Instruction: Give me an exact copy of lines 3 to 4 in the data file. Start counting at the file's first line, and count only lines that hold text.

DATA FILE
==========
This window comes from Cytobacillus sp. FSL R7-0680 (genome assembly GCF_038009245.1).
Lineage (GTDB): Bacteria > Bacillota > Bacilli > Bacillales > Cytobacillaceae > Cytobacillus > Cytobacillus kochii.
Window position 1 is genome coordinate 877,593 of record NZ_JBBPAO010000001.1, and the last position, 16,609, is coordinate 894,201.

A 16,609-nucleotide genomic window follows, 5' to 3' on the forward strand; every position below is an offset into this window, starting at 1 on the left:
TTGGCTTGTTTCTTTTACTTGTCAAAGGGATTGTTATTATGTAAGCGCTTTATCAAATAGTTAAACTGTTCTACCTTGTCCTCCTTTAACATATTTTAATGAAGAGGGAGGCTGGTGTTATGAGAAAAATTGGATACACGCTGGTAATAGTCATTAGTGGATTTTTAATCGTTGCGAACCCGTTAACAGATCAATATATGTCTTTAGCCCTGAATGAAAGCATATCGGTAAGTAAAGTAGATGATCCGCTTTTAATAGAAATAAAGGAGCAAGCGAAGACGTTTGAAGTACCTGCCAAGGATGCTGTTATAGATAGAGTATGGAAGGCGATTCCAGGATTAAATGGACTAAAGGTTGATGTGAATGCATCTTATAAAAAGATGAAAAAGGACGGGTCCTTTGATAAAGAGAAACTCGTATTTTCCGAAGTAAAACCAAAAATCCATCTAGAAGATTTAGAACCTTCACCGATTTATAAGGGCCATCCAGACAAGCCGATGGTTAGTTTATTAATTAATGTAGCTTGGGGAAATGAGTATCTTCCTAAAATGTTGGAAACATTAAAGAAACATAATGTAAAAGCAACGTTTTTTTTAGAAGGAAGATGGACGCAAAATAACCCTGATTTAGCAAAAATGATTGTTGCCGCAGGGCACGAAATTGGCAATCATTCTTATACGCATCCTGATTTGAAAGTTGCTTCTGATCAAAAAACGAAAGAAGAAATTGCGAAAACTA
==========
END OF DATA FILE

Window position 1 is genome coordinate 877,593 of record NZ_JBBPAO010000001.1, and the last position, 16,609, is coordinate 894,201.

A 16,609-nucleotide genomic window follows, 5' to 3' on the forward strand; every position below is an offset into this window, starting at 1 on the left: